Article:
- Mission PRARAMBH takes off
- Aatmanirbhar Bharat becoming a believable reality
By Sangeeta Saxena
New Delhi. 18 November 2022. It will not be a cliché to say Sky is not the limit for Skyroot, for they have gone beyond into the space. Skyroot launched its maiden rocket under the launch mission named ‘PRARAMBH’ meaning ‘the beginning’, signifying a new era for the private space sector in India and the first mission for Skyroot.
The lift off of VIKRAM-S from Sriharikota happened at 11.30 IST today. 89.5 Kms peak altitude achieved. Vikram-S rocket meets all flight parameters. Indians saw history in the making . It is the result of seamless joint efforts of various ISRO centres including SDSC SHAR, ISTRAC and VSSC, Skyroot team and IN-SPACe. The Technical Mission Readiness review committee members from ISRO and IN-SPACe rigorously reviewed launch vehicle and integration preparation and gave final launch clearance.
The rocket Vikram – S is a single-stage solid fuelled, sub-orbital rocket developed over two years by incorporating advanced technologies including carbon composite structures and 3D-printed components. Equipped with a gross lift off mass of 545kg, and payload mass of 80 kg, Vikram-S carried with it three customer payloads, which will map the measurement and validation of certain flight parameters and payload integration processes.
“We made history today by launching India’s first private rocket. It is a symbol of new India, and just the #Prarambh of a great future.” Pawan Kumar Chandana, Co-Founder Skyroot Aerospace. Founded in 2018, by former Indian Space Research Organization’s (ISRO) scientists Pawan Kumar Chandana and Naga Bharath Daka, Skyroot Aerospace is the first company in India to have successfully tested a liquid propulsion engine, a solid rocket stage and pressure tested their high-strength carbon composite third stage. Its core product, Vikram series — named after the pioneer of India’s space program Dr. Vikram Sarabhai .
“The Vikram series of rockets are built on upgradeable architecture which can be assembled and launched in less than 72 hours and can take satellites up to 720 kg to low Earth orbit in the most cost-effective way,” said Chandana “It also comes with a space tug as its upper stage for the last mile of delivery and can reach multiple orbits in a single launch — giving our customers the benefit of both a rocket and space tug in one.”
The startup is supported by the ISRO, allowing them access to the government’s unique testing and launch sites, which keeps infrastructure costs low and helps the team focus on core product development and accelerated launch timelines for customers. Looking to build their presence in the U.S., Daka, COO of Skyroot had earlerstated, “We are targeting weekly launches and are actively engaging customers in the United States for bookings. We’re pleased to offer our first 10 customers who sign up, a significant discount as an introductory offer.”
It is just over a year since they tested India’s first indigenously made cryogenic engine Dhawan-1, running on two high performance rocket propellants LNG and LoX. “Dhawan-I is a 100% 3D Printed cryogenic engine with regenerative cooling. The Vikram-S is a single-stage, spin-stabilized solid-propellant rocket with a mass of around 550 kilograms. It carries three customer payloads, including one from a customer outside India. Made of all-carbon fibre core structure, the six-meter-long rocket was developed in two years. Skyroot reached another key milestone in the development of its Vikram-I launch vehicle: a full-duration test of the rocket’s third stage, in May 2022 in a private test range in Nagpur. The third stage is named Kalam-100 in homage to India’s missile man and former President A.P.J. Abdul Kalam. Vikram-I includes three solid fuel stages, plus a liquid-fueled kick stage that’s designed to serve the small satellite launch market. It’s designed to carry up to 480 kilograms to low-inclination orbits, and the company claims that it’s designed to be assembled and launched from any launch site within 24 hours.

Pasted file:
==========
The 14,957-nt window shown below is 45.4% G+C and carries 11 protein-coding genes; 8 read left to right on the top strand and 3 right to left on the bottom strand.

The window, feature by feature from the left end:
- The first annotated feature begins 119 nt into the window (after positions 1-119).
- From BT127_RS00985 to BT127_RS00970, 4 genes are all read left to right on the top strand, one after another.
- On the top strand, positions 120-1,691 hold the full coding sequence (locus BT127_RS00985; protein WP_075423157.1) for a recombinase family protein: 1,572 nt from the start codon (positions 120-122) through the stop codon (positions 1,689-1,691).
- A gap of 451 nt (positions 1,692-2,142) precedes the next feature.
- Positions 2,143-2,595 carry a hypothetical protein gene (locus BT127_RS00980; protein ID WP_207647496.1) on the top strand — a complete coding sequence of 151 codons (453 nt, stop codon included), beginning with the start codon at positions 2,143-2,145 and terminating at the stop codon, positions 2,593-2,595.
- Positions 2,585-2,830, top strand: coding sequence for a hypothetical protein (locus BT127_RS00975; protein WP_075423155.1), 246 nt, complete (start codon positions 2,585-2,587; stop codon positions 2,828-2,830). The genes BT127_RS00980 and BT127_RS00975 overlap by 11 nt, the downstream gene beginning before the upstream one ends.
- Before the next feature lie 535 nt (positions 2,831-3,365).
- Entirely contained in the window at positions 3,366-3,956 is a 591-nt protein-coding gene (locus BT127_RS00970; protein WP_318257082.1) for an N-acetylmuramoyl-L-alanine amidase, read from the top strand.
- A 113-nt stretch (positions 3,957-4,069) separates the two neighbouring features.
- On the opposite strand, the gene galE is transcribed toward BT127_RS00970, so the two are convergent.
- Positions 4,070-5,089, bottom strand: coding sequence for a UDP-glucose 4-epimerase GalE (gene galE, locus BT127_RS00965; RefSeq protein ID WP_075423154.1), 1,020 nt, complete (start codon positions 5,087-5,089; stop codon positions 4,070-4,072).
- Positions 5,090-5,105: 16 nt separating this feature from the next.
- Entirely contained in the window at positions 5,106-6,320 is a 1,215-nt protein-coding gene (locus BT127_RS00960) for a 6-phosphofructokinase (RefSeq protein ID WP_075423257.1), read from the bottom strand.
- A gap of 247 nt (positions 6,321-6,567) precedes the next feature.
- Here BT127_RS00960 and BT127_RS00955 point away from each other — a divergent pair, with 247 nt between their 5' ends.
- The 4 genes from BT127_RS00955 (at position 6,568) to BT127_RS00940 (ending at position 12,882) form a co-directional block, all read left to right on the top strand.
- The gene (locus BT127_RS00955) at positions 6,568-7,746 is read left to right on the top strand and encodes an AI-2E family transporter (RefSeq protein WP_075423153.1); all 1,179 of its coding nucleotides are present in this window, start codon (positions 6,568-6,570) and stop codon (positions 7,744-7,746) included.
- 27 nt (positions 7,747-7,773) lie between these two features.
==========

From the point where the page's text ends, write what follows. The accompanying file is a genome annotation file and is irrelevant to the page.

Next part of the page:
Skyroot’s successful test fire of the upper-stage engine, which is nicknamed “Raman” after Indian physicist and Nobel prize winner C.V. Raman, was an important step in validating this key component, which will handle the final insertion of any payload satellites into their target orbit once Vikram-I is operational. This was also a key step for Skyroot’s overall rocket building technology, as it represents full qualification of its 3D-printed propellant injector, which the company says reduces the mass of the engine by 50%, and drops the components required in its construction, as well as its lead time for manufacturing, by 80%. And when all this was happening one was pleasantly surprised at the leap being taken by the start up which had not long ago been awarded the Winner for ‘Space’ in the category ‘Launch Vehicles’ for Start Ups.
Many put their faith in Skyroot led by Greenko Group founders Anil Chalamalasetty & Mahesh Kolli; and there was participation from other public listed entity Solar Group (a major Space & Defence supplier); Former-Whatsapp CBO Neeraj Arora; existing investor Mukesh Bansal (founder of Myntra & CureFit), Vedanshu Investments, Worldquant Ventures, Graph Ventures, Sutton Capital and others.
The global space industry is expected to be worth about $1 trillion by 2040. India hopes to tap into this increasingly lucrative market, but the country presently holds only about 2% of the world’s space economy. To change that, it is now encouraging private players to drive innovation in space technology. This launch by Skyroot today is a step ahead in India’s dream to achieve this goal.